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Saddle Pads: A Cushion of Comfort

Use these expert tips to find the saddle pad that will help keep your horse comfortable on the trail, as well as help prevent back soreness.

Horse Saddle
A good-fitting, comfortable pad will have contours that correspond to the contours of your horse

Your horse doesn't care whether his saddle pad is Stone Age or Space Age, or whether it costs $30 or $300. He just wants to be comfortable and to have a horse saddle pad that prevents back soreness in horses. Here, we give you six ways to enhance saddle-pad comfort.

1. Use one saddle pad. It's best to use one pad, and the thinnest pad possible. Stacked pads will first lift the saddle too high. Then, as the pads compress, they'll create painful pressure points on your horse's back by the end of the ride. On your ride, the pads will likely slip and slide, compromising stability and painfully rubbing against your horse's skin.  Using one saddle pad is important to prevent back soreness in horses.

2. Find the right size. Your pad needs to be the right size, shape, and thickness. A pad that's too short or too long, too thick or too thin, or shaped to lie along a straight fence rail rather than a horse's back will not prevent back soreness in horses. If your horse has distinct withers, a pad that's cut straight along the spine will create painful wither pressure.  Again, it is important that the saddle is the right size otherwise it will result in a sore back.

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3. Match the contours. A good-fitting, comfortable pad will have contours that correspond to the contours of your horse's back and your saddle's underside so it won't put pressure on your horse's withers or spine. It'll extend past the edge of the saddle, all the way around — but, like a good saddle, it won't extend past your horse's last rib. If it's too long, it'll likely rub and press against your horse's hips. And, if it's a heavy or stiff saddle pad, your horse's hind legs will push pad and saddle forward.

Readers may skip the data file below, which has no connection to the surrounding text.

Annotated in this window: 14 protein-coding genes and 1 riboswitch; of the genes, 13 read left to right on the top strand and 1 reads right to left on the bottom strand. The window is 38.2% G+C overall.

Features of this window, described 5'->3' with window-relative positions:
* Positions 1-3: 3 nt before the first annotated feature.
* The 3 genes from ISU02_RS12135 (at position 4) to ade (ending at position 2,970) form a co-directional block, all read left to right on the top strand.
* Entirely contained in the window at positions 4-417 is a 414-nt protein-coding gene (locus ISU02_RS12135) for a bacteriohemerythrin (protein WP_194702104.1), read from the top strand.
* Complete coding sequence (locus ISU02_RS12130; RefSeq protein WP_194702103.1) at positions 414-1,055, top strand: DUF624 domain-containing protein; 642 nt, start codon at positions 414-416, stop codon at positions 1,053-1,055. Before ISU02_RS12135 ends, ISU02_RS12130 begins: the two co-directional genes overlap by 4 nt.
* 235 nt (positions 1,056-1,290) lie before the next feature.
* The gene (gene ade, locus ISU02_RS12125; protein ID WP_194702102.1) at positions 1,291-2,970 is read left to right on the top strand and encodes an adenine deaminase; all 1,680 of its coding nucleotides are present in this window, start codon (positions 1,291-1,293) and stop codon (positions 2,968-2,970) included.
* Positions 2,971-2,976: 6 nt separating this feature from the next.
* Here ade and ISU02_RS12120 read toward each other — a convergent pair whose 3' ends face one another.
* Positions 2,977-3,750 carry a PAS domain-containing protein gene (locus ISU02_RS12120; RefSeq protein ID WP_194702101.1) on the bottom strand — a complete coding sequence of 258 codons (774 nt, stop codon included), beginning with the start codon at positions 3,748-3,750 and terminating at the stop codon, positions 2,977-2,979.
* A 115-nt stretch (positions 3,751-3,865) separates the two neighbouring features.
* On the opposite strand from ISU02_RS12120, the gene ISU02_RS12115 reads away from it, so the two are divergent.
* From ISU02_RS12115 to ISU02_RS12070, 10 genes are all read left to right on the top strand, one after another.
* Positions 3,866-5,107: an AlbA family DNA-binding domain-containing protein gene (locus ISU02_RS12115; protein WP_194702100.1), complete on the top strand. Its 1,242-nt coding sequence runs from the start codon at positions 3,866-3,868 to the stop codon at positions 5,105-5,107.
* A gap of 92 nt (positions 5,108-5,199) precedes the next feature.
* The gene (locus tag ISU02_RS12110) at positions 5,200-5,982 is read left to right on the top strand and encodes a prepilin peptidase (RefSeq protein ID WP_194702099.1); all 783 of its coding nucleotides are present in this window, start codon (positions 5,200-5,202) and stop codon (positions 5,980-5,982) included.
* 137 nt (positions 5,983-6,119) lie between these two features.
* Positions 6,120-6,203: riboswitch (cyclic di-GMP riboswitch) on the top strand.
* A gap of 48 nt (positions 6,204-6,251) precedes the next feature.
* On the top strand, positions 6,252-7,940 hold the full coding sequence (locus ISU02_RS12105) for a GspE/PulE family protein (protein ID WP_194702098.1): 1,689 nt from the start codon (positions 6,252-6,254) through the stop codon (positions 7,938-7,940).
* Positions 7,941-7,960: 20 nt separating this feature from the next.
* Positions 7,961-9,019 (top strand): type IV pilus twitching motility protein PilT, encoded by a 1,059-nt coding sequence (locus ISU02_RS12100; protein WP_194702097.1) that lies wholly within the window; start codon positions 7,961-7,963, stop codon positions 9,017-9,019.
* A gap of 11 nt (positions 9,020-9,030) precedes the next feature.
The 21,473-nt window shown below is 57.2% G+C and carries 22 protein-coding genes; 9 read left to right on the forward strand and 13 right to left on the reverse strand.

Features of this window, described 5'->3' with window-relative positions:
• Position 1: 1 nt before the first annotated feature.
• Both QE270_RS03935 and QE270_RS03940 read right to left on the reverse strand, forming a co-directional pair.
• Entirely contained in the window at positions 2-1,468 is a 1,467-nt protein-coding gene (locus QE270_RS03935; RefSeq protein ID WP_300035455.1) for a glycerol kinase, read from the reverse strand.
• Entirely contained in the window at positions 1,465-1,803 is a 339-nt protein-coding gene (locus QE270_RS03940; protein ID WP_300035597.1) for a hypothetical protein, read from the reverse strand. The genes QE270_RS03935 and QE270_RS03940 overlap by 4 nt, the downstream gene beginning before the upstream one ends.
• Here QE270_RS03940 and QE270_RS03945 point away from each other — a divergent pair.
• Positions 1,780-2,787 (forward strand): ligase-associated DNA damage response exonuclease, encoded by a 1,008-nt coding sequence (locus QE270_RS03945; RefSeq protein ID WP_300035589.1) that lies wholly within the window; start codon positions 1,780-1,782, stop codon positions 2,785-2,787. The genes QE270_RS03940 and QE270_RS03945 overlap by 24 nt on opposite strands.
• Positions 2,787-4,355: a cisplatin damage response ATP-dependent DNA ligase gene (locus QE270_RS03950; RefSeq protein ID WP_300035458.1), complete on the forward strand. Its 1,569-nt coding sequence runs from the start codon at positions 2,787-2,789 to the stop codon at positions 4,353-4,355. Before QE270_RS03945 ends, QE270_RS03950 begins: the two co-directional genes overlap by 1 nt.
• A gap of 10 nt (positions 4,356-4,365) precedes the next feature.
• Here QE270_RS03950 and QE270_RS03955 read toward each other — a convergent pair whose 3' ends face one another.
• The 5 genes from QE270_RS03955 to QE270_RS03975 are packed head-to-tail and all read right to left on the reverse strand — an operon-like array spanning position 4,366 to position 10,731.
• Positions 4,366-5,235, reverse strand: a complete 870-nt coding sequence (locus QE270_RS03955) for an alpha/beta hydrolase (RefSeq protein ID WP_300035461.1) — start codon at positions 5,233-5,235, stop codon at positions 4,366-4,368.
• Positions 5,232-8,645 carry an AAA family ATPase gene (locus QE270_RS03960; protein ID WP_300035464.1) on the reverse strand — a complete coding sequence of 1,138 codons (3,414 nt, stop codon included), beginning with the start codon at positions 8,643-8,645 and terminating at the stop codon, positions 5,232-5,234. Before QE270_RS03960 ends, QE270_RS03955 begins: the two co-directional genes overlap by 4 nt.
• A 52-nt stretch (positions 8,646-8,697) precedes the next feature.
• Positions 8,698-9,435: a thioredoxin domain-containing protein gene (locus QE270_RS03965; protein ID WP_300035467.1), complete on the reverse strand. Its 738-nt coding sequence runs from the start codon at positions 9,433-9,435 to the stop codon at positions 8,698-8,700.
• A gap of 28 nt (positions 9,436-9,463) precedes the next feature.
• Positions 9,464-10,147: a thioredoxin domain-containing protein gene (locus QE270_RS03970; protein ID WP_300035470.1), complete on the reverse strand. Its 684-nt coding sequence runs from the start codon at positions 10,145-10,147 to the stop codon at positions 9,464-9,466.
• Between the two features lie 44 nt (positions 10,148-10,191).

4. Watch saddle fit. Be careful when attempting to use a pad to improve saddle fit. If your saddle is too narrow, no pad will help — you need a different saddle. The same is true if your saddle is too long or too wide for your horse, if the angle of the bars (the part of the Western tree that lie along either side of your horse's spine) or the points (the ends of the pommel arch at the front of an English tree) don't match your horse's shoulder angles, or if your saddle's underside doesn't match your horse's back profile.

If your saddle is too wide for your horse, pads can help improve the fit temporarily. This can be helpful if you're building up an unfit horse that will have a wider back in a few months, when he muscles up. If your horse is unevenly developed, a customizable pad with shims or a comfort system may help you even out the saddle fit and make your horse more comfortable.

5. Alleviate pressure. When you place your saddle on the pad, always pull the front of the pad straight up, away from your horse's withers and into the front of the saddle. If the pad lies flat, saddle pressure will cause rubbing and will interfere with your horse's movement.

6. Adjust to change. Since your horse's back is always changing, your saddle pad may need to change too. Even if your saddle fits well, you may need several different types and thicknesses of pads at different times of year — for instance, when your horse is soft and fat after a winter without work, when he's losing fat and beginning spring workouts, and when he's building up bigger, stronger muscles after a few months of work.

Jessica Jahiel, PhD (www.jessicajahiel.com), is an internationally recognized clinician and lecturer, and an award-winning author of books on horses, riding, and training. Her e-mail newsletter (www.horse-sense.org) is a popular worldwide resource.

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